Novartis' MS hopes expand after positive trial
- Novartis reported positive results of a Phase 3 trial in secondary progressive multiple sclerosis (SPMS) at 32nd Congress of the European Committee for Treatment and Research in Multiple Sclerosis (ECTRIMS) meeting in London this weekend.
- BAF312, selective sphingosine-1-phosphate (S1P) receptor modulator, reduced the risk of three-month confirmed disability progression by 21% compared with placebo (p=0.013).
- As well as reducing disability progression across a variety of predefined subgroups, the drug also significantly reduced annualized relapse rate, change in brain volume, and change in volume of brain lesions. The timed 25-foot walk test did not show a significant reduction, though.
Multiple sclerosis (MS) affects around 2.3 million people worldwide. SPMS is a more advanced form of the disease that currently has few treatment options. Therefore, the positive topline results of its Phase 3 EXPAND study of BAF312 (siponimod) have given patient's something to celebrate.
Analysts at Jefferies suggest that the positive results from this large study could mean an earlier than expected approval, and that it could be a leading treatment for around a third of patients with MS. This could make it a high-margin blockbuster.
If BAF312 does gain approval, it could make up for the impending patent loss of Gilenya (fingolimod), approved for relapsing remitting MS (RRMS). Gilenya is Novartis' second-highest selling drug. It had earnings of $2.78 billion worldwide in 2015.
There are a number of big pharma and biotech aiming for the MS market, but there have been plenty of setbacks in the space. Biogen's natalizumab was hit hard in Phase 3; its ASCEND study did not meet its primary and secondary endpoints in SPMS, although it did improve upper limb function. And another of Biogen's drugs is facing challenges. Opicinumab was hoped to not only slow but reverse nerve damage in RRMS. While it didn't meet the primary endpoint in Phase 3, Biogen remains confident. However, Biogen, with AbbVie, has succeeded in getting Zinbryta (daclizumab) to the market for RRMS, but has had to accept a boxed warning and restricted distribution because of safety risks..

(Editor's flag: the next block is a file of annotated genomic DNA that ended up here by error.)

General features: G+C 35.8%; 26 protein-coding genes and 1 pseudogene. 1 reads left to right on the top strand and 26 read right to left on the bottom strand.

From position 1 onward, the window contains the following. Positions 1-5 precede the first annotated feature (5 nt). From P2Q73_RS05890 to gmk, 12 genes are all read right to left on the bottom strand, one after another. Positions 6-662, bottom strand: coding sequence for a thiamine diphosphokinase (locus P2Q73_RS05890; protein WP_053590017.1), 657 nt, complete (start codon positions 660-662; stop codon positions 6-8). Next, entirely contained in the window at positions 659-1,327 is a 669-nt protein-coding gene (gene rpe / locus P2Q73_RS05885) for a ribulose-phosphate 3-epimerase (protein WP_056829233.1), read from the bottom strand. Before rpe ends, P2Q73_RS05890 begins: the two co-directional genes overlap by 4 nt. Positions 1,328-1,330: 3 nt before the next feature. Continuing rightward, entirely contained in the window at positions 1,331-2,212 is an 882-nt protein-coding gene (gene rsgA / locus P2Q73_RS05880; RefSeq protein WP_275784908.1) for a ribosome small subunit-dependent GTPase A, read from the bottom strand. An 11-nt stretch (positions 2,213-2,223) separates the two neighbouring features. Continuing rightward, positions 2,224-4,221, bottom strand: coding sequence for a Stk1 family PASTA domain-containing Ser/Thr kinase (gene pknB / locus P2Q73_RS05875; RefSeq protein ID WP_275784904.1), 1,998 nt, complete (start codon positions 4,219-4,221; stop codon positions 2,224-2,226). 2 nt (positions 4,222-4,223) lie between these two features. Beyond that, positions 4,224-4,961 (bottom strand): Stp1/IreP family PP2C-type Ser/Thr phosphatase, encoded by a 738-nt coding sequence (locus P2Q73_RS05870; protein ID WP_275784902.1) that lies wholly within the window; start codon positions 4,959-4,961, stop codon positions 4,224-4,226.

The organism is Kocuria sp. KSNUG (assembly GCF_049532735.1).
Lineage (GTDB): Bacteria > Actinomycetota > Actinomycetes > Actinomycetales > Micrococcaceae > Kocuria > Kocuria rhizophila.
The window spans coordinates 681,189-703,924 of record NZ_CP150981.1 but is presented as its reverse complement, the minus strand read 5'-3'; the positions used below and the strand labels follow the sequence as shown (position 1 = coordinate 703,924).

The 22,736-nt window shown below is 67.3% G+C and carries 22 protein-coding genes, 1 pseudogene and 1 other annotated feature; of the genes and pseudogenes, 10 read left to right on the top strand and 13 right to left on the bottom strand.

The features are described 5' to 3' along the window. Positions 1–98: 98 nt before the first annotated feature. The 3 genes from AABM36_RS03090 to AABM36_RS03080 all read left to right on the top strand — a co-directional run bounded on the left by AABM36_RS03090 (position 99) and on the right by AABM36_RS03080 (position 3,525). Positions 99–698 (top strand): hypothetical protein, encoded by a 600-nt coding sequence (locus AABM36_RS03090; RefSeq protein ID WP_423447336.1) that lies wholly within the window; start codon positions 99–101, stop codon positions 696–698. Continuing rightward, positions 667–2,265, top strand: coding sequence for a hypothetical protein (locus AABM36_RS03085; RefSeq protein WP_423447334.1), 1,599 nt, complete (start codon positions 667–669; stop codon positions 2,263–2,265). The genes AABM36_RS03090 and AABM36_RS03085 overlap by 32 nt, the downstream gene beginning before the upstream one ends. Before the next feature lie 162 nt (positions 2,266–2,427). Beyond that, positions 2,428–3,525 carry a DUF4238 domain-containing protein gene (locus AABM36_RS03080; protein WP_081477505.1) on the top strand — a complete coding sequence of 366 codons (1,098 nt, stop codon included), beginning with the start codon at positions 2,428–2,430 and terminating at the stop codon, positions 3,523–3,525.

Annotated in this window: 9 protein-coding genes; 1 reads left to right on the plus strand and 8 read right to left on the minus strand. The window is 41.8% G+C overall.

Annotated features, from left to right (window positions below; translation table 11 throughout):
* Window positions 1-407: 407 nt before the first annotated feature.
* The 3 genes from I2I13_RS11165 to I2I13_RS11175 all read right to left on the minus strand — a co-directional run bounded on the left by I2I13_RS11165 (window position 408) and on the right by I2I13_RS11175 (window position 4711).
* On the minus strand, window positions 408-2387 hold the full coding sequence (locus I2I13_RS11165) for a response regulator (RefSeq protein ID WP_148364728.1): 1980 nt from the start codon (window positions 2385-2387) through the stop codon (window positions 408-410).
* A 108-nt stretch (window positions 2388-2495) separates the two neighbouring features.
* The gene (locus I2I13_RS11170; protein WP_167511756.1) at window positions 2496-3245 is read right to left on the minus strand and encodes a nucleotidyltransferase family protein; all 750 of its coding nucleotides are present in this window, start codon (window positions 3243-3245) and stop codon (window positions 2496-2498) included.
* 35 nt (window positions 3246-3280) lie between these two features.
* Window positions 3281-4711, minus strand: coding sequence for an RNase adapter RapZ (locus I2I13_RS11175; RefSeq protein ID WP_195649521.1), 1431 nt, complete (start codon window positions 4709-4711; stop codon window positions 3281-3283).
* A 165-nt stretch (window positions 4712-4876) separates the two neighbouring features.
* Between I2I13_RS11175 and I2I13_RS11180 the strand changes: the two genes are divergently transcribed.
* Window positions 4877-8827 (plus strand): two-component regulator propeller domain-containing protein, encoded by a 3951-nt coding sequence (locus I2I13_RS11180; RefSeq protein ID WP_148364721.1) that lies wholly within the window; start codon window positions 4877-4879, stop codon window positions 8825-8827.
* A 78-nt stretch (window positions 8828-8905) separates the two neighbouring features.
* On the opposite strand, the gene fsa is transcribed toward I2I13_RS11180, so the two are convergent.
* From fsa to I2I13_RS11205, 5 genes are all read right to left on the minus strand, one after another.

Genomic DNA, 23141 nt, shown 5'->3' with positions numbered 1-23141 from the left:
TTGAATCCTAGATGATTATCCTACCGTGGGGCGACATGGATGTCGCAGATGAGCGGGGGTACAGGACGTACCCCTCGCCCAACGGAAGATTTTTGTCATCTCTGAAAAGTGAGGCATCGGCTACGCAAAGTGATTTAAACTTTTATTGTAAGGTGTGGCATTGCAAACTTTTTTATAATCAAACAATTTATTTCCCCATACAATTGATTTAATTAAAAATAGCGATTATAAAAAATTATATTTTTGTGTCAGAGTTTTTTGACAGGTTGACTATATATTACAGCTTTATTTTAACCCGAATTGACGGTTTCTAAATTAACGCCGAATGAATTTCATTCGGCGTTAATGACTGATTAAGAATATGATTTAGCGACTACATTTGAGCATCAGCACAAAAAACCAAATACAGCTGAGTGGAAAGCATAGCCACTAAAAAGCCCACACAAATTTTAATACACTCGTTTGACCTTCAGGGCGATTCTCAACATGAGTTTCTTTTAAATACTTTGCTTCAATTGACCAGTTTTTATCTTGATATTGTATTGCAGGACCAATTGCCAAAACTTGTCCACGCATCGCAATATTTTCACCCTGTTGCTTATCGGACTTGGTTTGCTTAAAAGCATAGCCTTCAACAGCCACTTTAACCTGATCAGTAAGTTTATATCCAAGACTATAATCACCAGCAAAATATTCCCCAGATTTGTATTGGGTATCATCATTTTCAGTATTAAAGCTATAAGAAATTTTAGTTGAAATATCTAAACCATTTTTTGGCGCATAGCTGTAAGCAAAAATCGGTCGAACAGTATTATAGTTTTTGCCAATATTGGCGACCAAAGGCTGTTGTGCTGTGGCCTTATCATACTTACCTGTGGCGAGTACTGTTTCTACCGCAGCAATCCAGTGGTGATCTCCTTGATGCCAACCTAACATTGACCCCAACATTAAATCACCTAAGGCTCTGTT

Teva's laquinimod, which was the hope to replace Copaxone as it goes off patent and faces generic competition, has had problems in its Phase 3 ALLEGRO study, when the high dose of the drug was withdrawn in the light of non-fatal cardiovascular events. The company announced Monday that the U.S. Food and Drug Administration has rescinded its Special Protocol Assessment for the drug.
Roche has had more success in Phase 3 trials. Roche's drug Ocrevus (ocrelizumab) was more successful than placebo in primary progressive multiple sclerosis than Merck KGaA's Rebif in relapsing multiple sclerosis, according to post-hoc analyses. Ocrevus has gained priority review status from the FDA, with a decision scheduled for late December 2016. Approval would make it the first multiple sclerosis treatment approved for both relapsing-remitting and primary progressive forms.
- Novartis Statement
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